The Baltimore Sun reports today that Vermont is considering lowering the legal drinking age in the state. This is a good idea. A better idea would be to eliminate drinking age requirements entirely, but I am a firm believer that we usually ought not let the perfect stand in the way of the good, so I would gladly support such a measure.
Of course, since it’s been brought up, it seems worth it to ask how we got in the present situation, with uniform nationwide drinking age laws, in the first place. The Constitution does not grant the federal government the authority to legislate on such matters. We once recognized this which is why the original proponents of nationwide alcohol restrictions had to pass an amendment to see their plans implemented. Of course, we all know how poorly prohibition turned out then, and that the amendment was itself amended and revoked in short order. So what happened next? Well, in 1984 congress passed the National Minimum Drinking Age Act which extorted state compliance with the threat of withholding federal transportation funds. Somehow the Supreme Court found that the legislature could require indirectly what they once could not demand explicitly. It truly boggles the mind.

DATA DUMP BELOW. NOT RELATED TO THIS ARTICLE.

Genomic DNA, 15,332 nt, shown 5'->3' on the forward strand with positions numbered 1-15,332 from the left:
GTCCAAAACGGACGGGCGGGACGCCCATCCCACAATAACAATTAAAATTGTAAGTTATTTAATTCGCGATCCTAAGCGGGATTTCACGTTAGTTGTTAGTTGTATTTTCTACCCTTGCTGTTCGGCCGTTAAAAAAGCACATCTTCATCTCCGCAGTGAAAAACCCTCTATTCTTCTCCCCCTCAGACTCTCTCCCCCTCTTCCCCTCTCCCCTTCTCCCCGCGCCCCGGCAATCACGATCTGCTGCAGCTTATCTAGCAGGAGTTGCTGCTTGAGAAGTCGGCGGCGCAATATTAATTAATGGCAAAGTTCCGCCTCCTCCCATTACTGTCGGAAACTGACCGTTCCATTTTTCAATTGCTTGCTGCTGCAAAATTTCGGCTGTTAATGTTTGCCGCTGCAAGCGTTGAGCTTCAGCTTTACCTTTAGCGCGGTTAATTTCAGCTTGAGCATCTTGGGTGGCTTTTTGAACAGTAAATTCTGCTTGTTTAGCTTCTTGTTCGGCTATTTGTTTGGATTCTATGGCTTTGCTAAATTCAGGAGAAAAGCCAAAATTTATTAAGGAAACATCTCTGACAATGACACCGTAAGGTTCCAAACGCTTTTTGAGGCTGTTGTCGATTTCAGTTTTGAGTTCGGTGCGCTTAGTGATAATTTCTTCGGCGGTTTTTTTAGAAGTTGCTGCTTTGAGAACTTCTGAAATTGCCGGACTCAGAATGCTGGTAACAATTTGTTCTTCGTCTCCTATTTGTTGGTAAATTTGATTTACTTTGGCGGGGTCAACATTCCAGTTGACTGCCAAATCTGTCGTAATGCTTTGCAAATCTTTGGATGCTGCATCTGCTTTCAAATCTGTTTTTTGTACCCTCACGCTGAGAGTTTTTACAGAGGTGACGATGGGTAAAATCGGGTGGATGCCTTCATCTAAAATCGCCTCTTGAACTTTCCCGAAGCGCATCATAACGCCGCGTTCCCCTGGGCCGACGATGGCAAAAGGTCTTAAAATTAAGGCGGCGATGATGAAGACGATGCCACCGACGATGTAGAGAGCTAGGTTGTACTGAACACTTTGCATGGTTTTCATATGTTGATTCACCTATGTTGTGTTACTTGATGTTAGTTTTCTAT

My favorite quote from the Sun piece came from John McCardell, the former college president leading the movement to lower the drinking age, “If Congress would grant a waiver, the states would be willing to try something, and at least then we could get some evidence and see whether things are better or worse.” What a sad commentary on our present condition that states must petition the federal government for permission to participate in federalism.